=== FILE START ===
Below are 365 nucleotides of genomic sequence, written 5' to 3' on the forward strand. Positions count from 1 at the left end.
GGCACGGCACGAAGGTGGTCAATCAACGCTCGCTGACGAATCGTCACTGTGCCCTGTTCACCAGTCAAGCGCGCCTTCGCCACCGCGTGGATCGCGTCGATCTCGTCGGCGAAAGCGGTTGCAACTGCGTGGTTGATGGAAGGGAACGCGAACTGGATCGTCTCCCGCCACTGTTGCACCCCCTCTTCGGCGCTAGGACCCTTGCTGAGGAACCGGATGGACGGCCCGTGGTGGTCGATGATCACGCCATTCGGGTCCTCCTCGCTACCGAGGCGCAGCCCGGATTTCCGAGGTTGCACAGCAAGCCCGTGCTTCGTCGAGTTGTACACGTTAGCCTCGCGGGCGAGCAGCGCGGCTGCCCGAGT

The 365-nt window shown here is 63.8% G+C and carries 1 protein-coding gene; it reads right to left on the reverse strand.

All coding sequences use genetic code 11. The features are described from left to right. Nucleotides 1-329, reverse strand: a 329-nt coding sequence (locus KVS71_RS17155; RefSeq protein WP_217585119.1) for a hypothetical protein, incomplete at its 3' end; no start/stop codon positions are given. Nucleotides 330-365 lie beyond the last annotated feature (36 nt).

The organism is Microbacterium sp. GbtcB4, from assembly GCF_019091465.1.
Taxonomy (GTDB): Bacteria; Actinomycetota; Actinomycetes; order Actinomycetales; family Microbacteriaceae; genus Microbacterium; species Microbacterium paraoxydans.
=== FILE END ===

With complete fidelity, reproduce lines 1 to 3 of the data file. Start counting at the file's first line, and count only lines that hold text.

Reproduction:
Below are 365 nucleotides of genomic sequence, written 5' to 3' on the forward strand. Positions count from 1 at the left end.
GGCACGGCACGAAGGTGGTCAATCAACGCTCGCTGACGAATCGTCACTGTGCCCTGTTCACCAGTCAAGCGCGCCTTCGCCACCGCGTGGATCGCGTCGATCTCGTCGGCGAAAGCGGTTGCAACTGCGTGGTTGATGGAAGGGAACGCGAACTGGATCGTCTCCCGCCACTGTTGCACCCCCTCTTCGGCGCTAGGACCCTTGCTGAGGAACCGGATGGACGGCCCGTGGTGGTCGATGATCACGCCATTCGGGTCCTCCTCGCTACCGAGGCGCAGCCCGGATTTCCGAGGTTGCACAGCAAGCCCGTGCTTCGTCGAGTTGTACACGTTAGCCTCGCGGGCGAGCAGCGCGGCTGCCCGAGT

The 365-nt window shown here is 63.8% G+C and carries 1 protein-coding gene; it reads right to left on the reverse strand.